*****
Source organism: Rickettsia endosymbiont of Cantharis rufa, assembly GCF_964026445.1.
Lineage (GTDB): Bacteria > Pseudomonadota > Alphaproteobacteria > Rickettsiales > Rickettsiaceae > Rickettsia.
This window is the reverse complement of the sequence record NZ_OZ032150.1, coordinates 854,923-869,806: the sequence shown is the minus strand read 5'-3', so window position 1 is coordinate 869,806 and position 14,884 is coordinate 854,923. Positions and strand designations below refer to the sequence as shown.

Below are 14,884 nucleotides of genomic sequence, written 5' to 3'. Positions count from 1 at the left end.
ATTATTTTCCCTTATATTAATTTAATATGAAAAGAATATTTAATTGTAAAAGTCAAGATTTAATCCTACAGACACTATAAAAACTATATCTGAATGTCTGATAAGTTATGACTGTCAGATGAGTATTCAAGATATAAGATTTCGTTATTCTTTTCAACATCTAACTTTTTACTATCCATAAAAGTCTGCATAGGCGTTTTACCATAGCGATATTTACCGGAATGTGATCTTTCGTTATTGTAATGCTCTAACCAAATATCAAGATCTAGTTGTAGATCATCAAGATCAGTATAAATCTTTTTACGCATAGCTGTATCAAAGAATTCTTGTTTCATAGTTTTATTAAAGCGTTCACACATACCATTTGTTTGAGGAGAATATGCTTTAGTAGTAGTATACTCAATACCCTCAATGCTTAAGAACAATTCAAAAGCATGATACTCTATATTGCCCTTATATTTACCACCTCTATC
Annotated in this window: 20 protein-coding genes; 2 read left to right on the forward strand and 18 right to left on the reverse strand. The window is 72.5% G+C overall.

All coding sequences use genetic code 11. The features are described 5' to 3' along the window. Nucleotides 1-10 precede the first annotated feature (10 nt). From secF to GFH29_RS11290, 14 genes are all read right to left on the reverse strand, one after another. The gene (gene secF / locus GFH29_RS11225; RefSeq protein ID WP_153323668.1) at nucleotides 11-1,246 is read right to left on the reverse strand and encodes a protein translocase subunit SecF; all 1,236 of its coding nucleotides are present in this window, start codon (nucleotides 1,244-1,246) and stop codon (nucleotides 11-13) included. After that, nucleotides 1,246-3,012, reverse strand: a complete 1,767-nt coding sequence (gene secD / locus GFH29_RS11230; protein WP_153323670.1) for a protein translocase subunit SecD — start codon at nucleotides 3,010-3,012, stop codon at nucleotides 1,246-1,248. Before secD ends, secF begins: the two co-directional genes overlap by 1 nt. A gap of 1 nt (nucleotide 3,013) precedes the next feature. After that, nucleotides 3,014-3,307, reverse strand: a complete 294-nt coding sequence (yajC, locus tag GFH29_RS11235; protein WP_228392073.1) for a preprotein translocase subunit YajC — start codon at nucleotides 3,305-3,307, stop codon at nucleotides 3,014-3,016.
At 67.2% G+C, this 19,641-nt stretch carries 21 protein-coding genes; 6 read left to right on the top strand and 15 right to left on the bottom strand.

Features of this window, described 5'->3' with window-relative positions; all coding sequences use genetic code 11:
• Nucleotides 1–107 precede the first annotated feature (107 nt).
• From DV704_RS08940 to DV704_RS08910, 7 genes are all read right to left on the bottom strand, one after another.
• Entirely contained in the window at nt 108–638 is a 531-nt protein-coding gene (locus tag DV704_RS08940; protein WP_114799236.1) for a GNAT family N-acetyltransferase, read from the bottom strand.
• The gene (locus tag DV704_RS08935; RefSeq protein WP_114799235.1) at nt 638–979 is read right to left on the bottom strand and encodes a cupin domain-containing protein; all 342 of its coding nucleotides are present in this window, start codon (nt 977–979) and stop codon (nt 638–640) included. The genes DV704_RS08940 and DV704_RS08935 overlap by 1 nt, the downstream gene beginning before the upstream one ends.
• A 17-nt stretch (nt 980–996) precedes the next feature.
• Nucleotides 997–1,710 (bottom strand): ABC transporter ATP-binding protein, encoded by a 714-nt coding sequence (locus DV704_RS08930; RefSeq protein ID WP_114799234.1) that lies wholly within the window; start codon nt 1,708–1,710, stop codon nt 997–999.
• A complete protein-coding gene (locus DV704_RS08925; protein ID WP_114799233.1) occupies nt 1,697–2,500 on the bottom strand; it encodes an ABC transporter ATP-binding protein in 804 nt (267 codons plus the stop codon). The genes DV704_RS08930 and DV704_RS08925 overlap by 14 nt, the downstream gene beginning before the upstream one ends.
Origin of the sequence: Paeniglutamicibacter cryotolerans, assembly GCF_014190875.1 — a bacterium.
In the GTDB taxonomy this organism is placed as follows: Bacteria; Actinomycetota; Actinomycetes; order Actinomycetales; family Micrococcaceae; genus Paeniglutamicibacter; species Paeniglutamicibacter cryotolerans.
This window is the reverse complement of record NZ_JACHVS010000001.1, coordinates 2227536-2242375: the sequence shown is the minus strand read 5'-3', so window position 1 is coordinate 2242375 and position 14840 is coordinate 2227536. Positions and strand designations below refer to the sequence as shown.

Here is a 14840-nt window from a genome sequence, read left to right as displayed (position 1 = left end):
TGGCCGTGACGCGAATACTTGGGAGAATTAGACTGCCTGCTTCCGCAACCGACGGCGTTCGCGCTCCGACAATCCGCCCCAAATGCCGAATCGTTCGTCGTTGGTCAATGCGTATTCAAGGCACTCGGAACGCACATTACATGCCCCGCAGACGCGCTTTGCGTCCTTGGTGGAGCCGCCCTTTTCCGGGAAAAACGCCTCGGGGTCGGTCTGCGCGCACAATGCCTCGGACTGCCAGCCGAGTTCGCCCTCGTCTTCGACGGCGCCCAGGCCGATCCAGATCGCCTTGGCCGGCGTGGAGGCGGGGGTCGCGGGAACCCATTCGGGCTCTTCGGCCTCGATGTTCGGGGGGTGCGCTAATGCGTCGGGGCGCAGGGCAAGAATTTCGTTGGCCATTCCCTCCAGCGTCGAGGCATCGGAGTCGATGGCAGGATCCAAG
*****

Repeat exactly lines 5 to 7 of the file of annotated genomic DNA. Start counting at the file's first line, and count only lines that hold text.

ATTATTTTCCCTTATATTAATTTAATATGAAAAGAATATTTAATTGTAAAAGTCAAGATTTAATCCTACAGACACTATAAAAACTATATCTGAATGTCTGATAAGTTATGACTGTCAGATGAGTATTCAAGATATAAGATTTCGTTATTCTTTTCAACATCTAACTTTTTACTATCCATAAAAGTCTGCATAGGCGTTTTACCATAGCGATATTTACCGGAATGTGATCTTTCGTTATTGTAATGCTCTAACCAAATATCAAGATCTAGTTGTAGATCATCAAGATCAGTATAAATCTTTTTACGCATAGCTGTATCAAAGAATTCTTGTTTCATAGTTTTATTAAAGCGTTCACACATACCATTTGTTTGAGGAGAATATGCTTTAGTAGTAGTATACTCAATACCCTCAATGCTTAAGAACAATTCAAAAGCATGATACTCTATATTGCCCTTATATTTACCACCTCTATC
Annotated in this window: 20 protein-coding genes; 2 read left to right on the forward strand and 18 right to left on the reverse strand. The window is 72.5% G+C overall.

All coding sequences use genetic code 11. The features are described 5' to 3' along the window. Nucleotides 1-10 precede the first annotated feature (10 nt). From secF to GFH29_RS11290, 14 genes are all read right to left on the reverse strand, one after another. The gene (gene secF / locus GFH29_RS11225; RefSeq protein ID WP_153323668.1) at nucleotides 11-1,246 is read right to left on the reverse strand and encodes a protein translocase subunit SecF; all 1,236 of its coding nucleotides are present in this window, start codon (nucleotides 1,244-1,246) and stop codon (nucleotides 11-13) included. After that, nucleotides 1,246-3,012, reverse strand: a complete 1,767-nt coding sequence (gene secD / locus GFH29_RS11230; protein WP_153323670.1) for a protein translocase subunit SecD — start codon at nucleotides 3,010-3,012, stop codon at nucleotides 1,246-1,248. Before secD ends, secF begins: the two co-directional genes overlap by 1 nt. A gap of 1 nt (nucleotide 3,013) precedes the next feature. After that, nucleotides 3,014-3,307, reverse strand: a complete 294-nt coding sequence (yajC, locus tag GFH29_RS11235; protein WP_228392073.1) for a preprotein translocase subunit YajC — start codon at nucleotides 3,305-3,307, stop codon at nucleotides 3,014-3,016.